Maine’s other connection to the first commander in chief

THOMASTON – Once called “the most beautiful house in Maine; perhaps the most beautiful house in all of New England,” the 22-room Montpelier estate was built in 1793 by General Henry Knox, Revolutionary War artillery commander and first U.S. secretary of war.

Montpelier Estate

Replica of the Monpelier Estate as it exists today.

Knox was the hero who dragged 59 cannon nearly 300 miles from Fort Ticonderoga to New York to break the British siege of Boston in 1775, forever changing cannon from defensive to offensive weapons. He later founded the military academy that would become West Point, and even served as acting president of the United States for a few days during a yellow fever epidemic in the capital.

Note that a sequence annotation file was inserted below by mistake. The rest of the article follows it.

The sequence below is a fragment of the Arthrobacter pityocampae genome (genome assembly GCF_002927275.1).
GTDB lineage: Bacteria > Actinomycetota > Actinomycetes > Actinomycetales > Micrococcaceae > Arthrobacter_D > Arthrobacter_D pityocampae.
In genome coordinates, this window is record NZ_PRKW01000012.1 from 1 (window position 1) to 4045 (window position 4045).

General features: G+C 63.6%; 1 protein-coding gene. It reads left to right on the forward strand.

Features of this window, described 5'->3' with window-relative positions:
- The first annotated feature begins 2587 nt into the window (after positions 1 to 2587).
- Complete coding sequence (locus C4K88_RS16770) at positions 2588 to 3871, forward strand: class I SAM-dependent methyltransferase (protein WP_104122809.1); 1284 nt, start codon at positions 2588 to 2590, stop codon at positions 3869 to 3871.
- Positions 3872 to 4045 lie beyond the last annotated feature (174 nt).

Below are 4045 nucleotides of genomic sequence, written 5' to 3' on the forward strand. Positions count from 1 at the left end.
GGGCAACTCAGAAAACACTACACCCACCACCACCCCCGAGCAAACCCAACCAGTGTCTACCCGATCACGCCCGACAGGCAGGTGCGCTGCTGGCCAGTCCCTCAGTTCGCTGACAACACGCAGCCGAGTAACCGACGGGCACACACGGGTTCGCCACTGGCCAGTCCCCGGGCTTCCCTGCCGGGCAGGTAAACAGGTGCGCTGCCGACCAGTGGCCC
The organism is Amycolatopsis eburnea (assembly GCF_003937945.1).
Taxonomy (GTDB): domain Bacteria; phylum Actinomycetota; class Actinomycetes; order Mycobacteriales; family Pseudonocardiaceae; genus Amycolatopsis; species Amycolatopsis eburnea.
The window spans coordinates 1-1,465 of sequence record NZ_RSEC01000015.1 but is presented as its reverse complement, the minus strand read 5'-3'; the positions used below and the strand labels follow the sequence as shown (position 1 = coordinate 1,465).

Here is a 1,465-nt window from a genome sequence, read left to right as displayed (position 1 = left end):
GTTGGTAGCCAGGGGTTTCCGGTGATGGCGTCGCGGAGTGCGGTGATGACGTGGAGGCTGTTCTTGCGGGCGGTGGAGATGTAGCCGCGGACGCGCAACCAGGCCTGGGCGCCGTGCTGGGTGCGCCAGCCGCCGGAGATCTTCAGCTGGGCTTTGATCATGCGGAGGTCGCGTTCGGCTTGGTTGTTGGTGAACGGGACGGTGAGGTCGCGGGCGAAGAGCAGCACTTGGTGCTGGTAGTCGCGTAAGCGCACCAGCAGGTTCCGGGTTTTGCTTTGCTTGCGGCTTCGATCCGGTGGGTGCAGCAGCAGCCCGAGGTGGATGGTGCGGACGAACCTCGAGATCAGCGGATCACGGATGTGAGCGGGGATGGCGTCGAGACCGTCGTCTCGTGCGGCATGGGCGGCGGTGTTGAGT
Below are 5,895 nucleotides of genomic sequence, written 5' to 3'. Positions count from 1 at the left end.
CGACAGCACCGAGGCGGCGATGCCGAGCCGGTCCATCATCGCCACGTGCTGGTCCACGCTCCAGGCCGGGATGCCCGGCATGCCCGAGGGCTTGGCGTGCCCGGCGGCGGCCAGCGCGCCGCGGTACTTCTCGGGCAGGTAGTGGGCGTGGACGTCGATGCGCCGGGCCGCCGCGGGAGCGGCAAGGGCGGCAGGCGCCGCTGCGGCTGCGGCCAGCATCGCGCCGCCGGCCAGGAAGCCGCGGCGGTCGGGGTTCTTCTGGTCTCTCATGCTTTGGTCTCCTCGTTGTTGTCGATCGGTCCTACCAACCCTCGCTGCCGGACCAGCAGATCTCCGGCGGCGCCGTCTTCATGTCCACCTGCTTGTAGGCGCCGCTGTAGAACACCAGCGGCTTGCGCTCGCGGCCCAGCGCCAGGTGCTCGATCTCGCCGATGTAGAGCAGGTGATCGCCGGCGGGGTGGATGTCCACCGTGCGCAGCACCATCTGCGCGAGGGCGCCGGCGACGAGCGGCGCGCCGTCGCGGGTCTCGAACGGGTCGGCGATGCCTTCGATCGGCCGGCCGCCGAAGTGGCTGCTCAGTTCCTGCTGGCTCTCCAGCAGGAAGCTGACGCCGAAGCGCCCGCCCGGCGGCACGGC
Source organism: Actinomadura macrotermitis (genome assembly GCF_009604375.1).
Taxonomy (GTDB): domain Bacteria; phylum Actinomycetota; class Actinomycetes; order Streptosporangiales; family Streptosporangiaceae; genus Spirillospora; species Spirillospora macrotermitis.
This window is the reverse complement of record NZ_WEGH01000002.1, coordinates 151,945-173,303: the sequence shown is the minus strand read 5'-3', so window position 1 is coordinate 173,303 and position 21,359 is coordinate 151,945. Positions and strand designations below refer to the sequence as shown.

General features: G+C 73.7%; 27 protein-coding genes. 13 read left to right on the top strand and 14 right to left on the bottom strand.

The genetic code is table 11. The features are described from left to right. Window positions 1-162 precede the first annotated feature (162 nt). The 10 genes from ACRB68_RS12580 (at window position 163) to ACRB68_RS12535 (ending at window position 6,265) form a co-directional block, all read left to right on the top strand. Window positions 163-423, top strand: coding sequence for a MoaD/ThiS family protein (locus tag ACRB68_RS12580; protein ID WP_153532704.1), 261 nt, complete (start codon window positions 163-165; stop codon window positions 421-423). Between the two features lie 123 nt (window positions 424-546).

His home featured such luxuries as whale oil chandeliers and a double flying staircase under a huge skylight. Since rebuilt, it is filled with the original furnishings and Revolutionary War mementos; Gilbert Stuart’s portrait of Knox hangs above one of the circular marble fireplaces.

There is also the largest collection of furniture by Benjamin Frothingham, a cabinetmaker who served under Knox. Route 1; Tuesday through Saturday 10 to 4, Sunday 10 to 1, Memorial Day through September 30; 207-354-8062.


David Arenstam

About David Arenstam

Originally from away, but here to stay - Maine is my home and I love writing stories about the people and places from my end of the state. I am a teacher and writer and my first novel, "Homecoming: A Soldier's Story of Loyalty, Courage, and Redemption" is available now at